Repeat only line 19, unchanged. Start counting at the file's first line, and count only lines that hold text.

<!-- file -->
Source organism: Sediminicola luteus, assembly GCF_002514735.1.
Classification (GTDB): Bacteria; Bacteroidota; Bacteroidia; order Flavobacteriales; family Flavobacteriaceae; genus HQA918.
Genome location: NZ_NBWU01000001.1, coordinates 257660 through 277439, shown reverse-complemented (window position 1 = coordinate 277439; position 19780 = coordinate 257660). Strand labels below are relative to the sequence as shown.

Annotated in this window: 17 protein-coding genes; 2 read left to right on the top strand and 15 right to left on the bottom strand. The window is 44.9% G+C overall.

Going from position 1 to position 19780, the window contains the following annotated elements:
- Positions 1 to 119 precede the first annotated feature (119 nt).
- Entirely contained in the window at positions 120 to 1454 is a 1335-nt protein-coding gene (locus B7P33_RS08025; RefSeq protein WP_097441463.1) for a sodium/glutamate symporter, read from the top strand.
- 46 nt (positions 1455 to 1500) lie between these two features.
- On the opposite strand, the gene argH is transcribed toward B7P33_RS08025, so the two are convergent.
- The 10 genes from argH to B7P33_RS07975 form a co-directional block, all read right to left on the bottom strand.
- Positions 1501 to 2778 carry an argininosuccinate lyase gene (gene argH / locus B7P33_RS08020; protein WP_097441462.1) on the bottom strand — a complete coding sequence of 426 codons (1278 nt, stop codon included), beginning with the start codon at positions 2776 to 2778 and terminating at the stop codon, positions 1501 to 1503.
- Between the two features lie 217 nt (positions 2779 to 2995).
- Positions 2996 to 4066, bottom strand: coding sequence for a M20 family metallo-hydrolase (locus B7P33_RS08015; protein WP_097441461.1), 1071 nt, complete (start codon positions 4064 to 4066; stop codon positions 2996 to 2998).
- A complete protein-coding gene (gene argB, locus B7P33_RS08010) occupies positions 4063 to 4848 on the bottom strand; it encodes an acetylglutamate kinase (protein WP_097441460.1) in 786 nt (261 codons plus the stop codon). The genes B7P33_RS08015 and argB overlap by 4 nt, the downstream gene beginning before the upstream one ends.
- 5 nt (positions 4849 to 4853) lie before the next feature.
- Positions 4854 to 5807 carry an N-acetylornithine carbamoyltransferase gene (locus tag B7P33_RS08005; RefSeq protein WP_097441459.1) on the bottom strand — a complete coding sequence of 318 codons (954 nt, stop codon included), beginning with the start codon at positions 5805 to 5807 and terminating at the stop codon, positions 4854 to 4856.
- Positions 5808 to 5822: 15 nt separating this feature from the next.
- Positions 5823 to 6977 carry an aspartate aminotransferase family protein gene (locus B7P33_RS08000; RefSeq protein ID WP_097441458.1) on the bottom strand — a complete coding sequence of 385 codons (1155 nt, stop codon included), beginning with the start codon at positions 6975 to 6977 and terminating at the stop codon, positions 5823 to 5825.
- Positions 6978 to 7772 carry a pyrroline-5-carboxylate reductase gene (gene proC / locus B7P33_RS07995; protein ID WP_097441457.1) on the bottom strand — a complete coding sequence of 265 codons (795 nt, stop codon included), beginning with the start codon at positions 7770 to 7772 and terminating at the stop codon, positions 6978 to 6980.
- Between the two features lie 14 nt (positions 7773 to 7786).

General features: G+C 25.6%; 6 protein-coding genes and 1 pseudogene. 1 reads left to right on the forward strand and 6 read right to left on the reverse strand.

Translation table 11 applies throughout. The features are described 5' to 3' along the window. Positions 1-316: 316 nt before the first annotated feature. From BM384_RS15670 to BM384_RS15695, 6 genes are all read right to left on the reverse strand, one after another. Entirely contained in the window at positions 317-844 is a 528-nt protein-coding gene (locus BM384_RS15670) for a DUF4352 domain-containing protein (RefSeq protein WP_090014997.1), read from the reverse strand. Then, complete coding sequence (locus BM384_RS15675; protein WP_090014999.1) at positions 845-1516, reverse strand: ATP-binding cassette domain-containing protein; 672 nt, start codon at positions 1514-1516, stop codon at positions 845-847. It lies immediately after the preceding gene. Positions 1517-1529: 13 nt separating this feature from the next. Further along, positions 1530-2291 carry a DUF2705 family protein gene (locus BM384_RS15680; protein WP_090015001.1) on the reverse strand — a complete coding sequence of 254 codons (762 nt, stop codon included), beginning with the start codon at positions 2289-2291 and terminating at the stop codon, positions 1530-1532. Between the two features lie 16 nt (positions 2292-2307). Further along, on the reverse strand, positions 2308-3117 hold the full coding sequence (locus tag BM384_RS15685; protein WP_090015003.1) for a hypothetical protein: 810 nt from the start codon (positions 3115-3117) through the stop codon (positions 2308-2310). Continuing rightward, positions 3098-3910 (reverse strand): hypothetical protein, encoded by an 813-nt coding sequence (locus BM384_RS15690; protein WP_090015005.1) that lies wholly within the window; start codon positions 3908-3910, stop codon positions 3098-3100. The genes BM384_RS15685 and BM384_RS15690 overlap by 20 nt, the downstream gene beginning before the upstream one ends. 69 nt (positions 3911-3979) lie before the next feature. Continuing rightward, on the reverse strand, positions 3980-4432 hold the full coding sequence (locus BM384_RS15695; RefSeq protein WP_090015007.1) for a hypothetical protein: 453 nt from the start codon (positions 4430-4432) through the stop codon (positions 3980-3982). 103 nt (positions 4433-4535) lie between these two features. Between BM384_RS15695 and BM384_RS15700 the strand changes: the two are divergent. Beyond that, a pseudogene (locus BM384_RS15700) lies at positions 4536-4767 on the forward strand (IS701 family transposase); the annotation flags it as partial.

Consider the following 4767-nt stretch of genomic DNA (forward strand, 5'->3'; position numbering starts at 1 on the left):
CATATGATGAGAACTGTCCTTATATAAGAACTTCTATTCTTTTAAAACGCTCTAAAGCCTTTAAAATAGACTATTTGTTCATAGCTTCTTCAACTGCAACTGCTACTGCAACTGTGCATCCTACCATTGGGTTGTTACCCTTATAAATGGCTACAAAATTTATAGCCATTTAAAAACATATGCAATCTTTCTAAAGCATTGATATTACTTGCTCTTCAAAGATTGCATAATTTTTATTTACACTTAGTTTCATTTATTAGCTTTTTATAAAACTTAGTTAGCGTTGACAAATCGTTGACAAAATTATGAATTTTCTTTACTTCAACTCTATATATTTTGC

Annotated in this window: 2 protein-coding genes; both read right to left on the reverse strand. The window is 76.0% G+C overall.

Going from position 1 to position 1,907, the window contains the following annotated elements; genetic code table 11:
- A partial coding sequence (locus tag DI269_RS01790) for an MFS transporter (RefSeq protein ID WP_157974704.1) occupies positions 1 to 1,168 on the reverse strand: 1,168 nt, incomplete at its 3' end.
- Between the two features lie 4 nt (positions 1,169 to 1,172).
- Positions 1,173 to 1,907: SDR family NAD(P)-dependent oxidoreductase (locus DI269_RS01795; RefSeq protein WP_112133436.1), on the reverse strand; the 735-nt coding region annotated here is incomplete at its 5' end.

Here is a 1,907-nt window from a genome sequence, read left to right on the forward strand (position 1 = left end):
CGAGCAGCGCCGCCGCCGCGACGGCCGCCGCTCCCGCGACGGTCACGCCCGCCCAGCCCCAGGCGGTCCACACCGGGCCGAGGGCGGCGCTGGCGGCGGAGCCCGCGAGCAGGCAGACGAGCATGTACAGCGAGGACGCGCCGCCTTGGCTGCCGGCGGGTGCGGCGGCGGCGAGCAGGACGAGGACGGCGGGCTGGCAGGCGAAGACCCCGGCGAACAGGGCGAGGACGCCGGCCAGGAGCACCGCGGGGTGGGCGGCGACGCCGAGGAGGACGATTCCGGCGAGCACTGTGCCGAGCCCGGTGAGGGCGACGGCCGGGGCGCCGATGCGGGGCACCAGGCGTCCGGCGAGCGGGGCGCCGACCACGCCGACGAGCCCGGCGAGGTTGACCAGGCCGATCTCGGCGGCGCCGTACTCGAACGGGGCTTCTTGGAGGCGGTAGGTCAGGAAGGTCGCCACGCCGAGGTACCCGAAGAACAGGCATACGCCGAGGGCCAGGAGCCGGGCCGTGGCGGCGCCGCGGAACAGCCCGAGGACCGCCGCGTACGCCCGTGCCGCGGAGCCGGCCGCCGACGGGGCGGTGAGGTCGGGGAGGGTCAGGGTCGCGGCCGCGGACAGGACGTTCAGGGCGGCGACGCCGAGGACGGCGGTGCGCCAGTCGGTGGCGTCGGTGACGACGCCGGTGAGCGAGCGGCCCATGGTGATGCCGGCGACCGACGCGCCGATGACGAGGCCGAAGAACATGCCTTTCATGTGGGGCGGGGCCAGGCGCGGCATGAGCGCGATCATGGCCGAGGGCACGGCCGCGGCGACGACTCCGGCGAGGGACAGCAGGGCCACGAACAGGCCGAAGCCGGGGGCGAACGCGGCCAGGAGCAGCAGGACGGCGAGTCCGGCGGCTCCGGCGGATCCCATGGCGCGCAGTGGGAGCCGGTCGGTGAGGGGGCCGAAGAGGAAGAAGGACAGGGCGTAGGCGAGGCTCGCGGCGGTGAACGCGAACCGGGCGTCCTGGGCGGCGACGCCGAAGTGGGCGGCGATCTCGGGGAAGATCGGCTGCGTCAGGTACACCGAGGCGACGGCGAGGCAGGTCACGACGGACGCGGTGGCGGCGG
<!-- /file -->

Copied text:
- Positions 6978 to 7772 carry a pyrroline-5-carboxylate reductase gene (gene proC / locus B7P33_RS07995; protein ID WP_097441457.1) on the bottom strand — a complete coding sequence of 265 codons (795 nt, stop codon included), beginning with the start codon at positions 7770 to 7772 and terminating at the stop codon, positions 6978 to 6980.